Playwright Ray Cooney’s farces have a standard recipe: 1. Place ordinary people in extraordinary situations with potentially dire consequences. 2. Let laughter ensue. Catch Me, Comrade, the high-octane farce currently being given an appropriately energetic (and at times quite amusing) staging at the Hedgerow Theatre, is no exception.
This is the ninth consecutive summer this company has mounted one of Cooney’s exercises in complicated plotting and comic mayhem. The first six productions were terrific; 2004’s Funny Money ranks among the area’s funniest shows of the decade. In the last couple of years, though, the laughs have fallen off a bit: The casts of 2008’s There Goes the Bride and in 2009’s One for the Pot, were as enthusiastic as ever, but the plays themselves were not nearly as appealing. Thankfully, director Jared Reed’s pick of Comrade is a return to form.
Penned early in Cooney’s career, Comrade isn’t as mathematically precise as Funny Money or other Hedgerow productions like Run for Your Wife or Caught in the Net, but Reed’s exacting choreography more than makes up for the play’s occasional lapses.
The absurdly complicated plot (a Cooney hallmark) centers on Russian ballet dancer Petrovyan (David Polgar, who spends the play speaking in a bad Russian accent and pirouetting about the stage), who decides to leave his troupe to run off with a British ballerina named Alicia (Rachel Holmes). The pair hides out with Alicia’s friend Nancy (the promising Tara Haupt), who lives with her father, Commander Rimmington (Hedgerow vet Bob Liga), a British government official. Nancy and Alicia must hide Petrovyan from not only from the Commie-hating Commander, but also the Russians and a dogged British constable (Jim Fryer).
Alicia and Petrovyan attempt to flee to Ireland with the help of Nancy, her devoted if beleaguered fiancé Gerry (the delightful Carl Smith) and the estate’s teetotaler gardener Hoskins (Bob Meenan, in the production’s most restrained performance).
The performances are broad, yes. But Comrade isn’t about introspection, it’s about action, and the ensemble functions well as a team to execute the precise physical comedy.
Reed’s staging has some of the most complicated blocking you’re ever likely to see: Actors get hurled through doors and over furniture, scale the insides of chimneys, perform a ballet version of the Hustle and, in one memorable instance, get humped in a fireplace. The cast performs the continuous dance of mayhem effortlessly, with impressive stamina and excellent timing.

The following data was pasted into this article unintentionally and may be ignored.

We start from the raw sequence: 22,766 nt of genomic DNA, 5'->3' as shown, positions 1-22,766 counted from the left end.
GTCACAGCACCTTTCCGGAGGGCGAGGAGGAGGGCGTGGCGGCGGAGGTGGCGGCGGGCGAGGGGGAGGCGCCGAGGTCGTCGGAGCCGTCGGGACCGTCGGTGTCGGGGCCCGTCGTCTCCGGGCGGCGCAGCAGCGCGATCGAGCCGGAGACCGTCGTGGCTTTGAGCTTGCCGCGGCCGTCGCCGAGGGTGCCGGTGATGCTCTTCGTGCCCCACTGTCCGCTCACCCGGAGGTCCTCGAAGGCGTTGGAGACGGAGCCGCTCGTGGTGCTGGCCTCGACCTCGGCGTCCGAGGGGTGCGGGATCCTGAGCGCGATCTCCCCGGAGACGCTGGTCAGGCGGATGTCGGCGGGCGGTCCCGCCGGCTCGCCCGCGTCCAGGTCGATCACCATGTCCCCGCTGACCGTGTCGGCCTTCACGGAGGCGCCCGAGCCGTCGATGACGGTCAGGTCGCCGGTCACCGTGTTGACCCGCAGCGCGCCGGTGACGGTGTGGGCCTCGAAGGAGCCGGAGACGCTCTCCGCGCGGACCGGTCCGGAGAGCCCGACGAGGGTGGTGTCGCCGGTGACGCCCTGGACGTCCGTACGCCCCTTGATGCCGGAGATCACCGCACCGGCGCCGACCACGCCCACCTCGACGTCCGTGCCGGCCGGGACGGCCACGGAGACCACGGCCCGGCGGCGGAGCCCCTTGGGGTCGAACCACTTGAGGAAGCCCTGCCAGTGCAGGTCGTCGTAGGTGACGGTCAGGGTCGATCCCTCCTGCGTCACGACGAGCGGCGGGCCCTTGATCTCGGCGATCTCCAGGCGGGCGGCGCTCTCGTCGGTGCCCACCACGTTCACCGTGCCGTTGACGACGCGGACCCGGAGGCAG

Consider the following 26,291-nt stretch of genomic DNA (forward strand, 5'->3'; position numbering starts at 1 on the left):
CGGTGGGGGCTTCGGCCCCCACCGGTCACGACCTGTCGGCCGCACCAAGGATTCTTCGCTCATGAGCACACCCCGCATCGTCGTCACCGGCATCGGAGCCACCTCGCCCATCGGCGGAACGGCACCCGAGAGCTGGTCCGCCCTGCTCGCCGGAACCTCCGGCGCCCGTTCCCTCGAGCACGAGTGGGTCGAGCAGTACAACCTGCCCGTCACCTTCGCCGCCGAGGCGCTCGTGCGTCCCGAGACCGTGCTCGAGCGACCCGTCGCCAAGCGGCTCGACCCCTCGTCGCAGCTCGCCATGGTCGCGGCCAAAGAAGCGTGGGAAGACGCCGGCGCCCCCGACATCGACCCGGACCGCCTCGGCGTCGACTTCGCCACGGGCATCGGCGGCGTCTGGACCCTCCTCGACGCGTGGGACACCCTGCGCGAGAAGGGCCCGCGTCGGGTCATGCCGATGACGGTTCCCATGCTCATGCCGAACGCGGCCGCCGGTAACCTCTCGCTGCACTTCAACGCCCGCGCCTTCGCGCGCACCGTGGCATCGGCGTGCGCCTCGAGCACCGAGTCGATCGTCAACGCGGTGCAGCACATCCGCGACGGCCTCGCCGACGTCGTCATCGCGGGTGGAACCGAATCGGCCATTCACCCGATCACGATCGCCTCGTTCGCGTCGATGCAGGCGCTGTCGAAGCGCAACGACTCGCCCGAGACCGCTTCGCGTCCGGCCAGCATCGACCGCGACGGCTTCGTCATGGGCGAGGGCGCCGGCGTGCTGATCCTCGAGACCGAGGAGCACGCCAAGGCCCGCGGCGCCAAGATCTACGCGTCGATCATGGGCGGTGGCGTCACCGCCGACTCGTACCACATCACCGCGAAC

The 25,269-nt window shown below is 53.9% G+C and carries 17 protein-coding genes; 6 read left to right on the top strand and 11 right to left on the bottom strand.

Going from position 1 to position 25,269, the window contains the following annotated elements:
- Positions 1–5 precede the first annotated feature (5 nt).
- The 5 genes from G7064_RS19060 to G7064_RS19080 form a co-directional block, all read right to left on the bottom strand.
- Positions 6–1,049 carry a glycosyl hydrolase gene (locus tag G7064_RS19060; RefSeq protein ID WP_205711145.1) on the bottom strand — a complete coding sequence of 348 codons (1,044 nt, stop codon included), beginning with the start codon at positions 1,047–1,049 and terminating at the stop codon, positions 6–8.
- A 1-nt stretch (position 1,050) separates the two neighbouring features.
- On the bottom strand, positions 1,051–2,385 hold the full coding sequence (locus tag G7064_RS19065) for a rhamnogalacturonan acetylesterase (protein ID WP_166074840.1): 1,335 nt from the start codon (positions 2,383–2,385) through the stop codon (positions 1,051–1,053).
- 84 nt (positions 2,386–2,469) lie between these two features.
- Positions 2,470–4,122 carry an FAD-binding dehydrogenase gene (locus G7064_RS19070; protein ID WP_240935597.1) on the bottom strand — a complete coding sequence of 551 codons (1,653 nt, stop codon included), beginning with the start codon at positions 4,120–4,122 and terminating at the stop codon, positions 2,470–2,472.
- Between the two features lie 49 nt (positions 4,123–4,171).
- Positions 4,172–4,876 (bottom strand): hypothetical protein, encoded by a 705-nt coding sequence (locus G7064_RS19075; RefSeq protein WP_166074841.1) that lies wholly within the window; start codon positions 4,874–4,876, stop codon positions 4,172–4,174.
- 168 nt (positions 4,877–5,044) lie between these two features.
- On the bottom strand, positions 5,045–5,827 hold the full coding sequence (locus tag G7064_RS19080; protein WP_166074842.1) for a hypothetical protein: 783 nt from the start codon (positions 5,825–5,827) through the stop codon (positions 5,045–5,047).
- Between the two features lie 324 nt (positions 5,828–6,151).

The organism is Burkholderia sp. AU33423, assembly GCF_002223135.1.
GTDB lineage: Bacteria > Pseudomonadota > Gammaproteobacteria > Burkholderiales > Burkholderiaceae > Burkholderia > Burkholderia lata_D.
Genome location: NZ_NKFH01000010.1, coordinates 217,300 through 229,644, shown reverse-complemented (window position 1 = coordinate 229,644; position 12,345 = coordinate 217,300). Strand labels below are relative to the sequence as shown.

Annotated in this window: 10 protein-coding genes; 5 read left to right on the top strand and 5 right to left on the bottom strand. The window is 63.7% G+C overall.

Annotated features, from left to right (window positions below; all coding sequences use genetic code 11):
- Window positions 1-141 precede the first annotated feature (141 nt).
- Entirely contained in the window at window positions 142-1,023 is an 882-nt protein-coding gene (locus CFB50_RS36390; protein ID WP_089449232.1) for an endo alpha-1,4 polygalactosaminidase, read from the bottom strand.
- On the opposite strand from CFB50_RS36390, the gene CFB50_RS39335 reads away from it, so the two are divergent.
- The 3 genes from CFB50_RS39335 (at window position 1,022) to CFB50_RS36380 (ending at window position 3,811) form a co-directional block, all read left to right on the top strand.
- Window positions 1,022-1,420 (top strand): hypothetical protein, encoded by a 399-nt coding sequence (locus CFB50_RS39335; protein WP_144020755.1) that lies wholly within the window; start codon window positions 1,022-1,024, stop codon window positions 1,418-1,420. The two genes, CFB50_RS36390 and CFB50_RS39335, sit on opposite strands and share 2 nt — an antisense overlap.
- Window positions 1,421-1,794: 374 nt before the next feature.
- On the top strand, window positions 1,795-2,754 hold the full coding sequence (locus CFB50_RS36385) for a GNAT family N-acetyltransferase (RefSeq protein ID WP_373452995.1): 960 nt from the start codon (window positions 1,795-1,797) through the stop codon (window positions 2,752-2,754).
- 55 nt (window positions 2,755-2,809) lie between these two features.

The performances of Carl Smith and Zoran Kovcic, as British security agent Mr. Laver, stand out. A veteran of all nine Cooney plays at Hedgerow, Kovcic is tasked with acting drunk for most of the production (a state that most actors play horrendously), and he pulls the mix of intoxicated and uptight off well.
Smith’s Gerry is also a delight. To aid his fiancée, Gerry has to impersonate both a British naval commander and a Russian ballet dancer. With much flailing and anxious pacing, Smith’s impersonations aren't quite believable, but he plays his many sight gags with good-natured zeal and an appealing, unassuming stage presence.
The set (Kovcic pulls double-duty as the show’s scenic designer) is sparse for the average living room of an English country estate, but it's necessary in a show that puts a premium on movement. Cathie Miglionico’s costumes are more authentic, in the outlandish colors and patterns of the '80s.
If you take your theater very seriously, Comrade is probably not for you. Reed’s production at times goes too far over the top (the ballet Hustle, for example) and the humor is a balance of silly and stupid. But if you’re looking for some light fun in a pastoral setting (the theater is in an 1840s grist mill), Hedgerow’s Comrade is a breezy way to spend a hot summer afternoon or evening.
Catch Me, Comrade
Through Sept. 12.
64 Rose Valley Rd.